Understanding the Professional Liability Claim Process: Part 4, Giving a Deposition
Our series on understanding the claim process is intended to give you a basic knowledge of the legal process and guidance that can help you if you find yourself in a position of defending a malpractice claim.
In Part 4 of our series, we discuss what to expect when giving a deposition.
Part 4: What to expect when giving a deposition
When giving a deposition, you’ll be seated at a table with your attorney and the claimant’s attorney. You’ll be under oath and the opposing attorney will ask you questions related to the claim at hand. The questioning will be recorded by a court reporter.
Giving a deposition can be scary, but if you know what to expect, you can put yourself more at ease.
One of the key components to handling a deposition successfully is preparation. Your attorney should meet with you well before your deposition to fill you in on the issues that are likely to be the focus of the questions you’ll be asked. Your attorney will want you to feel as comfortable as possible during the deposition. If your attorney does not initiate this preparation time with you, take it upon yourself to request these important preparation sessions.
There are two common questioning approaches a plaintiff’s attorneys generally will take when interrogating a witness. Either they’ll be sly and pretend to be your friend to calm your nerves or they’ll attempt to intimidate you by yelling. Whichever the case, their objective is to get you to say something you otherwise wouldn’t. Both techniques have proven to be successful ploys for attorneys, and identifying the approach being used can be to your advantage. Your goal is to maintain your composure and answer the questions according to your preparation with your attorney.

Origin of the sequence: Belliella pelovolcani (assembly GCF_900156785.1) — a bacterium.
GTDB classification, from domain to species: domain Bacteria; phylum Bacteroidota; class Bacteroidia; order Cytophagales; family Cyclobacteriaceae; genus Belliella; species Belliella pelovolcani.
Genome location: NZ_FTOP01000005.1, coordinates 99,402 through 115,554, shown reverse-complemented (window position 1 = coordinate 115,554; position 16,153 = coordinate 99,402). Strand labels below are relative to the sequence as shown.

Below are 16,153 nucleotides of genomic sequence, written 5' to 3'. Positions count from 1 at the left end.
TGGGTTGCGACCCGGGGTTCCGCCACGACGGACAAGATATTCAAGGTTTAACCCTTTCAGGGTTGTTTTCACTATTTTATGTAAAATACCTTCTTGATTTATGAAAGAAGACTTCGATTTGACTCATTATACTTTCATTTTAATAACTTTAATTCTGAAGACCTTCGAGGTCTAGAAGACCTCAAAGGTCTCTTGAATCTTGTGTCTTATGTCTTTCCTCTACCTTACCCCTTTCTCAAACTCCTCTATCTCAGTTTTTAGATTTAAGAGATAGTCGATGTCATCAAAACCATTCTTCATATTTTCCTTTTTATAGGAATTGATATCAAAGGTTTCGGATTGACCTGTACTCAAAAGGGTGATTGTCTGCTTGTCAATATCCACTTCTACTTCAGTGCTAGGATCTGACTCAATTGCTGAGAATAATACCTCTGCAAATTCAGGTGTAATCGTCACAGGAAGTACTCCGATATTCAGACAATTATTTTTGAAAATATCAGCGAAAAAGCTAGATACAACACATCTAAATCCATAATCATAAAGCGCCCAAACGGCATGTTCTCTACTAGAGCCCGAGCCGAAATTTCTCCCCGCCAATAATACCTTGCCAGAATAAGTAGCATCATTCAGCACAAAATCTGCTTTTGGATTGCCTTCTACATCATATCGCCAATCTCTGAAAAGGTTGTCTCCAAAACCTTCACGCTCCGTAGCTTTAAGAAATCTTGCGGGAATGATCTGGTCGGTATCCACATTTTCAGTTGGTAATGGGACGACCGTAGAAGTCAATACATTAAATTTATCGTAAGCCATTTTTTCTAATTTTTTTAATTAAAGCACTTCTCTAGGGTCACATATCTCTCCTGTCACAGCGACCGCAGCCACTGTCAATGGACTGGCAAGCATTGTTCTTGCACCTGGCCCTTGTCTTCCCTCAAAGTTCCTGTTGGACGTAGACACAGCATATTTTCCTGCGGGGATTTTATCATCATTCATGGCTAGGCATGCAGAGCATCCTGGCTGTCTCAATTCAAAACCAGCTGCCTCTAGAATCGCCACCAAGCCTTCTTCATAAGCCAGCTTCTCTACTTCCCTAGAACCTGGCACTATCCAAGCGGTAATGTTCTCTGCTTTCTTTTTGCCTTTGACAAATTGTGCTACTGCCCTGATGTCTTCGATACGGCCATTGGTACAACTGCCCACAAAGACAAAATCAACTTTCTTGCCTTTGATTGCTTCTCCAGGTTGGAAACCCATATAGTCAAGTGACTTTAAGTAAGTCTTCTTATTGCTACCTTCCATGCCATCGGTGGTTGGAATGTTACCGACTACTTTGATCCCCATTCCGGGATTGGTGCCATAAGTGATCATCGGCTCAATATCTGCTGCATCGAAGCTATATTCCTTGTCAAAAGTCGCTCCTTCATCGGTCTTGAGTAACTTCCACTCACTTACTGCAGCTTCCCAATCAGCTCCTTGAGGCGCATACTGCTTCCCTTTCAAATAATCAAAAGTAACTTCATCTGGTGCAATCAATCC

As you’re asked a question, be sure to stop and think before you answer—don’t say the first thing that comes to your mind. It’s important to fully understand the question, and if you don’t, it’s your responsibility to ask for clarification. Take a few extra seconds to stop and formulate your answer, then proceed with answering. This bit of time also allows your attorney to object to a question before you answer if he or she feels it is irrelevant to the case.
It’s Your Meeting
The important thing to remember about a deposition is that without you, the meeting would not even be taking place. In truth, the deposition is your meeting and, therefore, it is your prerogative to ask that a question be repeated, request clarification of a question, or simply ask for a break from questioning for a bit.
The plaintiff’s attorneys will try to make you think that they are in control, but if you focus on the fact that you have the control and he or she does not, you’ll have an easier time in what can be an intimidating setting.
Giving a deposition is an unfamiliar situation for most people that we hope you will never have to experience. But if you do, having even a basic understanding of the process and practices should help you through with some success.
In the next and final part in our series we will cover what you should expect when preparing for trial and giving testimony.
Our article series on understanding the legal process includes these informative topics:
Part 1: License/Certification Scrutiny
Part 3: What is the discovery process?